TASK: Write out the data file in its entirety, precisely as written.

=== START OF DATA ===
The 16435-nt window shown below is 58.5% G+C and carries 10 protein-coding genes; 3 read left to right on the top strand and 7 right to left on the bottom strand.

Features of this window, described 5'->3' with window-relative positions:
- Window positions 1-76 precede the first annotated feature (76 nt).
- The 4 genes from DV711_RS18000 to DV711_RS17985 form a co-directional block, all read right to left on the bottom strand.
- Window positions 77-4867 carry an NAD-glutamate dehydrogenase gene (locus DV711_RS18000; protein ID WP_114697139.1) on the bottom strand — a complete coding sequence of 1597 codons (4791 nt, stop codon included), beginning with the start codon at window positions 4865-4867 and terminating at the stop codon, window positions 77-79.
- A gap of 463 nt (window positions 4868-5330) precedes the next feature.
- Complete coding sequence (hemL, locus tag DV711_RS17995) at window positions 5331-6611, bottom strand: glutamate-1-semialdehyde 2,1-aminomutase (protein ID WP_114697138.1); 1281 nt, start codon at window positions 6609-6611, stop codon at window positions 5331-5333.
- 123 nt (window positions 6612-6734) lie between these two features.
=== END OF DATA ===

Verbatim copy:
The 16435-nt window shown below is 58.5% G+C and carries 10 protein-coding genes; 3 read left to right on the top strand and 7 right to left on the bottom strand.

Features of this window, described 5'->3' with window-relative positions:
- Window positions 1-76 precede the first annotated feature (76 nt).
- The 4 genes from DV711_RS18000 to DV711_RS17985 form a co-directional block, all read right to left on the bottom strand.
- Window positions 77-4867 carry an NAD-glutamate dehydrogenase gene (locus DV711_RS18000; protein ID WP_114697139.1) on the bottom strand — a complete coding sequence of 1597 codons (4791 nt, stop codon included), beginning with the start codon at window positions 4865-4867 and terminating at the stop codon, window positions 77-79.
- A gap of 463 nt (window positions 4868-5330) precedes the next feature.
- Complete coding sequence (hemL, locus tag DV711_RS17995) at window positions 5331-6611, bottom strand: glutamate-1-semialdehyde 2,1-aminomutase (protein ID WP_114697138.1); 1281 nt, start codon at window positions 6609-6611, stop codon at window positions 5331-5333.
- 123 nt (window positions 6612-6734) lie between these two features.